Students from disadvantaged backgrounds face substantial barriers in accessing higher education. They are also much more likely to struggle to adapt to higher study and to drop out once they are there. This is particularly the case with adult students, among whom dropout is especially common. Understanding how adult students learn is therefore a valuable endeavour. “Exploring the dominant learning styles of adult learners in higher education”, by Samuel Amponsah, aims to establish the characteristics and dominant “learning styles” of adults enrolled in a diploma programme at an institution of higher education in Ghana. The study focuses on 21 students (10 female, 11 male) over the age of 25 who took part in a survey (using Peter Honey and Alan Mumford’s learning styles questionnaire, Honey and Mumford 1986)Footnote 5 and in focus groups interviews. The author found three of four learning styles to be dominant among the sample group: pragmatist (“curious and problem-solving-oriented learners”), reflector (“critically cautious observers”) and theorist (“logical and analytical learners”). Another notable finding was the absence of the fourth learning style among participants, namely activist (learners who operate in the “here and now” and prefer learning by doing), the reason for which the author proposes could be due to a reluctance among mature students “to be in the limelight, a key attribute of activists”. Understanding the learning styles of adult students may, he argues, help teachers and institutions improve their performance and make higher education more enjoyable for adults. Certainly, listening to adults and understanding their preferences should play a major part in designing courses and is an important dimension of creating an enabling environment for adults, though, as the author thoughtfully notes, both context and learning style are subject to change, as is self-perception, and appropriate weighting needs to be given too to these factors.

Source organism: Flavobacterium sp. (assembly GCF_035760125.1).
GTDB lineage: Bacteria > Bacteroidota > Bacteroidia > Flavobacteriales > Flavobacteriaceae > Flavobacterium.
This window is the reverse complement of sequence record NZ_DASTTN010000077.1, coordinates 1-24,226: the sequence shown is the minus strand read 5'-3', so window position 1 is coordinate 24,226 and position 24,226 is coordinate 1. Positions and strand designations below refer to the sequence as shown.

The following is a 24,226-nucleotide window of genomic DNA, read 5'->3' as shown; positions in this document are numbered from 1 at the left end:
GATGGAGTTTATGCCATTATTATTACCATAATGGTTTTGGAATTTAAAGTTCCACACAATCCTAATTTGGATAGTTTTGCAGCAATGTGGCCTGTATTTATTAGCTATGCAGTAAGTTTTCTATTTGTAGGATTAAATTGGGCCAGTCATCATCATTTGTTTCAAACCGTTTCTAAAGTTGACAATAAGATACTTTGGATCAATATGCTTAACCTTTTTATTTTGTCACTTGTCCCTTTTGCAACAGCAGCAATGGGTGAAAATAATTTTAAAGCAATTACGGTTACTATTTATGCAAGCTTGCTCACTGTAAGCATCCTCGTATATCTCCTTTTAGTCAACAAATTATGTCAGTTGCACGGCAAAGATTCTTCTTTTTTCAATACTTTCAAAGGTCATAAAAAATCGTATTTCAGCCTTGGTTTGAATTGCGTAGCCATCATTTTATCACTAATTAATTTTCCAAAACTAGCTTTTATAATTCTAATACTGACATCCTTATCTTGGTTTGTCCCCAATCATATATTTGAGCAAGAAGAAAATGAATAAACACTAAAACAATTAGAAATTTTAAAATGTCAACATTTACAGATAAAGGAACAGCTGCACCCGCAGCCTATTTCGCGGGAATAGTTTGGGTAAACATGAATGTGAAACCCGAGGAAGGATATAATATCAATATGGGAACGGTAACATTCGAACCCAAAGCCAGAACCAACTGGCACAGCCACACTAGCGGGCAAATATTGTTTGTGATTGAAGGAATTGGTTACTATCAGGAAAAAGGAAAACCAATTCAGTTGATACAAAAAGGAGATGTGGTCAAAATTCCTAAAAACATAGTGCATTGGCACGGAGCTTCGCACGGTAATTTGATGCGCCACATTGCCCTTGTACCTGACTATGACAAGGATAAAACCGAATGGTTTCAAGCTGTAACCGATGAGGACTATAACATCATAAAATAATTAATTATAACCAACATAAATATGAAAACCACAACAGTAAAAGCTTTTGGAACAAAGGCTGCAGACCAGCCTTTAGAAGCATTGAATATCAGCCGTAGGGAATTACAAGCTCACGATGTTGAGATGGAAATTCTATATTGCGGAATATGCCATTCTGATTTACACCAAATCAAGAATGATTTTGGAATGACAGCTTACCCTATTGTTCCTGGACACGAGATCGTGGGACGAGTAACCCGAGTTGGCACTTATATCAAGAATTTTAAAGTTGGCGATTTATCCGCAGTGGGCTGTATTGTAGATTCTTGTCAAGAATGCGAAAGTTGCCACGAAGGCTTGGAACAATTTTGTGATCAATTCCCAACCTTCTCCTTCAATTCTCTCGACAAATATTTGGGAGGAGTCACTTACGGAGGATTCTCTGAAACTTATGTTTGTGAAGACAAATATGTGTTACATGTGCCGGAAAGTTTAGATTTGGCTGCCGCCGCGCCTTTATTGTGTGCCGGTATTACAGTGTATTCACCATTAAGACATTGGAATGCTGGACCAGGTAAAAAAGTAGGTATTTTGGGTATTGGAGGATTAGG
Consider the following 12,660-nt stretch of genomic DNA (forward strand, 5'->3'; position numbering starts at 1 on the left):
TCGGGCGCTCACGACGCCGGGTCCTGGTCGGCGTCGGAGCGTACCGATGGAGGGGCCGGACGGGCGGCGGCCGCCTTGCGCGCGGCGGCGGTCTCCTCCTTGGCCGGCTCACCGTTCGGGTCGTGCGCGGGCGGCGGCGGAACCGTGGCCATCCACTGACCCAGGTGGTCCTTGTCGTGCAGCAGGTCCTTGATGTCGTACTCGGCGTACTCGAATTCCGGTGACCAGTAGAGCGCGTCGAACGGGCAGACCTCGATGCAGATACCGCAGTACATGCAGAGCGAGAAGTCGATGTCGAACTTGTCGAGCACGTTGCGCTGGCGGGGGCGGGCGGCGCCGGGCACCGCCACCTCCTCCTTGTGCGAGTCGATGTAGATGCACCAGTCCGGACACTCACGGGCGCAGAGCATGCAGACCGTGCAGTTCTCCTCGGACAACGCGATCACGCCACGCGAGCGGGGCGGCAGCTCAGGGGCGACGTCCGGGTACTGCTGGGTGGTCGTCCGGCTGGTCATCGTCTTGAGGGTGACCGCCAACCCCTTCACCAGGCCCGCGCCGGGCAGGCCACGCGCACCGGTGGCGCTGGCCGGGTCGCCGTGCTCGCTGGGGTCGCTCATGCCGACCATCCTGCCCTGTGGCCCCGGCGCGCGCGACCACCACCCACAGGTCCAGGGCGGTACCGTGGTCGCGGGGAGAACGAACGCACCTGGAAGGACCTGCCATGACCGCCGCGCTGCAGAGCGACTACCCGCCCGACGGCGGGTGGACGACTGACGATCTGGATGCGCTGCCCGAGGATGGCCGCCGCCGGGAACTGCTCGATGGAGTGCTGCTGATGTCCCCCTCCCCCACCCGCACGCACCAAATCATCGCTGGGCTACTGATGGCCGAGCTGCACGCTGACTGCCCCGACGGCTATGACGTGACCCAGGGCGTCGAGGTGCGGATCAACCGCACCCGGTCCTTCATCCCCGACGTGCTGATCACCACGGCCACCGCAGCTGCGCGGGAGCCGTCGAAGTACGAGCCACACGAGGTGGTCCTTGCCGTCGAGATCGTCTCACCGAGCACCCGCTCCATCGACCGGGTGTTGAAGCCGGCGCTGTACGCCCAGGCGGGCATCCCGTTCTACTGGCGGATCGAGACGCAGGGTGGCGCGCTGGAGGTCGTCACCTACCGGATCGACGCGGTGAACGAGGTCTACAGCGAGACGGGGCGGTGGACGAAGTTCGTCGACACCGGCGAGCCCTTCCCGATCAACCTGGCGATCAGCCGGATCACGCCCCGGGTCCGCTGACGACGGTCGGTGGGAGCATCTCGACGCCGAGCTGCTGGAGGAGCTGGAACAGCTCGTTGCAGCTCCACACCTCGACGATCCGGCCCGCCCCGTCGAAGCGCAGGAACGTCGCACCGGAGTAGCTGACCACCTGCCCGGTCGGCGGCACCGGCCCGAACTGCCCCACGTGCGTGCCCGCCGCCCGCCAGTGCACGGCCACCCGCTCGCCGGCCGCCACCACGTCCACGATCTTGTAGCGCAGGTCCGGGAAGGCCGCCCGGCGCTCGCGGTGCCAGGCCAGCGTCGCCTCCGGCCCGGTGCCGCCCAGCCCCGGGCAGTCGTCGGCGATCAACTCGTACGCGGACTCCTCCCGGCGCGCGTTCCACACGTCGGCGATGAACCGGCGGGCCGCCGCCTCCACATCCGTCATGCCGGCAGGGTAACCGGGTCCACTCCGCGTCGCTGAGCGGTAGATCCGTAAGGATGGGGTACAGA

In working with disadvantaged or hard-to-reach students it is important that educators understand what influences their motivation to learn. This is the subject matter of “Prisoners’ academic motivation, viewed from the perspective of self-determination theory: Evidence from a population of Norwegian prisoners”, by Terje MangerJørn HetlandLise Øen JonesOle Johan Eikeland and Arve Asbjørnsen. While in a previous article in IRE the authors considered prisoners’ perceived barriers to participation in education (Manger et al. 2019),Footnote 6 in this complementary article they explore prisoners’ academic motivation structure from the theoretical perspective of self-determination theory, using the Academic Motivation Scale (Vallerand et al. 1989; Ratelle et al. 2007).Footnote 7 They analysed survey responses from 529 prisoners (29 female, 500 male) with Norwegian citizenship who participated in education while incarcerated, investigating how prison students’ motivation might be summarised to a smaller set of factors than other studies propose. A confirmatory factor analysis suggested that a five-factor model yielded the best fit with the data provided by the prisoners. This included: intrinsic motivation (for the satisfaction of the engagement itself); three types of extrinsic motivation (namely identified regulation [because they accept the utility of a behaviour], introjected regulation [to feel pride or avoid guilt or disapproval] and external regulation [to gain reward or avoid punishment]) and amotivation (“without any motivation”). An alternative three-factor model created by collapsing the three extrinsic dimensions into a single dimension was found to fit the data significantly less well. The researchers’ structural model revealed that younger prisoners displayed more controlled academic motivations than older ones, who displayed more autonomous motivations. Perhaps more surprisingly, and contrary to the authors’ expectations, prisoners with a higher level of education did not display more autonomous academic motivations than those with a lower level.